To be clear, the legislature has determined “decarbonizing” buildings is an important step toward achieving Maryland’s greenhouse gas reduction goals.
That is, the law provides that buildings, commercial or multifamily with a gross floor area of 35,000 square feet or more, except elementary and secondary school buildings, certain historic buildings, and certain manufacturing buildings, must achieve a 20% reduction in net direct GHG emissions (.. an undefined term that will have to be made clear in regulations) before January 1, 2030, a 40% GHG reduction before January 1, 2035, and be net-zero before January 1, 2040. From the new law,
“To facilitate the development of building emissions standards under this section, the Department [of the Environment] shall require the owners of covered buildings to measure and report direct emissions to the Department annually beginning in 2025.”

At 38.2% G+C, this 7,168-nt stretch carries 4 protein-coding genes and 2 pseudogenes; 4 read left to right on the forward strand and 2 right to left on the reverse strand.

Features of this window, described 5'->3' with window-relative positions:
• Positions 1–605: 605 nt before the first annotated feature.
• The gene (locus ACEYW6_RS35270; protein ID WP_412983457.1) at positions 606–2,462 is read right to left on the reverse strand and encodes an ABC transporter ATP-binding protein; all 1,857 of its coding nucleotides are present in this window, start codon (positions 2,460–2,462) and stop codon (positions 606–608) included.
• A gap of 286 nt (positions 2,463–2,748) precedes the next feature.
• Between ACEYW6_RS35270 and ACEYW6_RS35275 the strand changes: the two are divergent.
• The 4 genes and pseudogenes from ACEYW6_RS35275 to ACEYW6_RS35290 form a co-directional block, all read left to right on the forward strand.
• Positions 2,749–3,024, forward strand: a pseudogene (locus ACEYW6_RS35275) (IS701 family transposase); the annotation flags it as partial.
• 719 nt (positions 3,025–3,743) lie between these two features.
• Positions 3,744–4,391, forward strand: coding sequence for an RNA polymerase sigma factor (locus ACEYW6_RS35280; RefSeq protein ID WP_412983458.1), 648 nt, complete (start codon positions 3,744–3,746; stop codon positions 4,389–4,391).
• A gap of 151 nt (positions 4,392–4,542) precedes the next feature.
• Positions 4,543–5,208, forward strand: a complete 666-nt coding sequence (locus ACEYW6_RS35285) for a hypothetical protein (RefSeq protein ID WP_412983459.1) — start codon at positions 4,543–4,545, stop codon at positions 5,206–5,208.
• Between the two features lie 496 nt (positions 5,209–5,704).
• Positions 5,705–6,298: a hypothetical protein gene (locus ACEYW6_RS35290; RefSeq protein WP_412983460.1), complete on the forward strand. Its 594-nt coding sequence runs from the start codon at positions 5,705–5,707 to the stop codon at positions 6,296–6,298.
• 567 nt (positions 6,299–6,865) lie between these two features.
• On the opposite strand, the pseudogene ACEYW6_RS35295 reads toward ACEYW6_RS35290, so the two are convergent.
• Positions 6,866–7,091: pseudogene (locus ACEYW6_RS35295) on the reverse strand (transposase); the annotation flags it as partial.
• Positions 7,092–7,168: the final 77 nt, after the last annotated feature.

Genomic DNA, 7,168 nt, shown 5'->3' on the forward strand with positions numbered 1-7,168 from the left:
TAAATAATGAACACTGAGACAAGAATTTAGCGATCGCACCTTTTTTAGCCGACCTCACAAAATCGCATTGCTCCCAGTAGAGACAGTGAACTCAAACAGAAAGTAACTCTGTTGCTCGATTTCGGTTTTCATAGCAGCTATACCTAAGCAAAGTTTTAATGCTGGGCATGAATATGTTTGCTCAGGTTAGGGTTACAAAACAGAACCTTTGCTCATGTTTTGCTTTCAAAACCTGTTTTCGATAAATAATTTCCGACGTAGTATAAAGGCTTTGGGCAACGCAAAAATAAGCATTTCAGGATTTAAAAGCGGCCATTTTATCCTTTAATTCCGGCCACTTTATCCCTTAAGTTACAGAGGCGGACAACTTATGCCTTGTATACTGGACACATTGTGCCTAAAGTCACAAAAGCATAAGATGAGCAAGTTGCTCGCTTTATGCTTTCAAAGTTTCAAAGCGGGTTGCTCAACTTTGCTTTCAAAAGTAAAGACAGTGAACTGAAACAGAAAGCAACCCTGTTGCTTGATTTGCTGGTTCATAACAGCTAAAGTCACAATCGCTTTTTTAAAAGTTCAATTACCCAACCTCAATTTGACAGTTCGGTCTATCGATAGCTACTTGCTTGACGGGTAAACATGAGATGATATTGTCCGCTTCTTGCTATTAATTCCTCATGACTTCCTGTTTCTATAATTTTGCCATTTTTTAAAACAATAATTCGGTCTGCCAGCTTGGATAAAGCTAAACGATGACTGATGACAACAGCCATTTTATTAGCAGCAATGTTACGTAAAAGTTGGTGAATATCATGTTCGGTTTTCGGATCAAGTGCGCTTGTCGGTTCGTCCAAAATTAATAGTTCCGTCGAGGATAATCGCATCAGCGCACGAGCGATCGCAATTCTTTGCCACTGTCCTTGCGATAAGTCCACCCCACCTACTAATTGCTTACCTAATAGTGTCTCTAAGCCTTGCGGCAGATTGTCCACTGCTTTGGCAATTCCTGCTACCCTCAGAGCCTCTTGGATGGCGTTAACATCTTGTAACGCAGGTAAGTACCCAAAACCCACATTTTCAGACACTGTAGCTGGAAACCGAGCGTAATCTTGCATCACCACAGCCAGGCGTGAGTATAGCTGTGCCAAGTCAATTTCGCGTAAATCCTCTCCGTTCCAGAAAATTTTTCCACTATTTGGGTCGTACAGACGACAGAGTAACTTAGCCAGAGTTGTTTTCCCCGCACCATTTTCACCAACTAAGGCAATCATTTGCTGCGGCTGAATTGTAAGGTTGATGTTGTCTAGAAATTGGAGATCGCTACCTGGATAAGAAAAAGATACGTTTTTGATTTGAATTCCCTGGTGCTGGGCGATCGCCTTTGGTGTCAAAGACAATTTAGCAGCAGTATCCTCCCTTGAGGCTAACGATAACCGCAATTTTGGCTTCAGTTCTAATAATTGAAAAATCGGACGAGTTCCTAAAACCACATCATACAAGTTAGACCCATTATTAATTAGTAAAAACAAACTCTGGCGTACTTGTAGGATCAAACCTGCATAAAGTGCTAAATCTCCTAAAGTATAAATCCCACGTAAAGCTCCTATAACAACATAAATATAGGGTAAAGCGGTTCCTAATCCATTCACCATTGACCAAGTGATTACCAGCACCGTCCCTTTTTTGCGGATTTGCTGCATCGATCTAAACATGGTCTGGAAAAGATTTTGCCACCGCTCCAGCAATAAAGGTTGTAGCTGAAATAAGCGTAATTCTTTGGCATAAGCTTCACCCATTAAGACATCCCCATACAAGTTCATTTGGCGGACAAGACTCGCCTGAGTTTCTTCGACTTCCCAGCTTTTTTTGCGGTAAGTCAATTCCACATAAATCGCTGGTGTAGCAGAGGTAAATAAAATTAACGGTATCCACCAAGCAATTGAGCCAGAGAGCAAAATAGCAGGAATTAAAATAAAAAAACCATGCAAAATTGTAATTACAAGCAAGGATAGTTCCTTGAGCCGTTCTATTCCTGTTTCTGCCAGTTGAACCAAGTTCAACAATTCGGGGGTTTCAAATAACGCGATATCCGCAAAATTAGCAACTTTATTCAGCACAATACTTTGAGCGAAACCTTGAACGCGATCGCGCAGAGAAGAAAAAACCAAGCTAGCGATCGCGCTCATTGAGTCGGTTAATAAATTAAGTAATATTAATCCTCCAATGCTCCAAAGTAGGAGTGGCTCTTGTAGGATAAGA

The bill’s principal sponsor clarified that it is 2024 GHG emissions that will be first reported to the state on January 1, 2025.
Buildings must also meet to be determined energy use intensity (EUI) targets, which MDE will set in future regulations.
Hugely important, the GHG disclosure requirement must be viewed in context including that on March 21, the U.S. Securities and Exchange Commission issued a proposed new rule to mandate Tier 1, 2, and 3 GHG emissions disclosures by public companies and the many other businesses in their supply chains. That disclosure is apparently far deeper than the new Maryland law that arguably tracks Tier 1 only (.. but as noted above will require regulations defining “net direct”), but Maryland’s mandate is immensely broader compelling most businesses to contribute to the cause of protecting the environment.
One knock on the bill is that it unduly burdens privately owned real estate with GHG emission reductions, ignoring other sectors, when for example cumulatively real estate in Maryland is responsible for about 18% of GHG and transportation is responsible for 40%, but transportation is barely mentioned in the more than 100 pages? Moreover, even with respect to real estate, the government has largely excepted itself when public schools, the largest public building type are exempt from these laws.
Significantly, what is not in the bill was a requirement that all newly constructed buildings be electric only, which was amended out, but will no doubt be back after a 15 month study and drafting of an all-electric building code.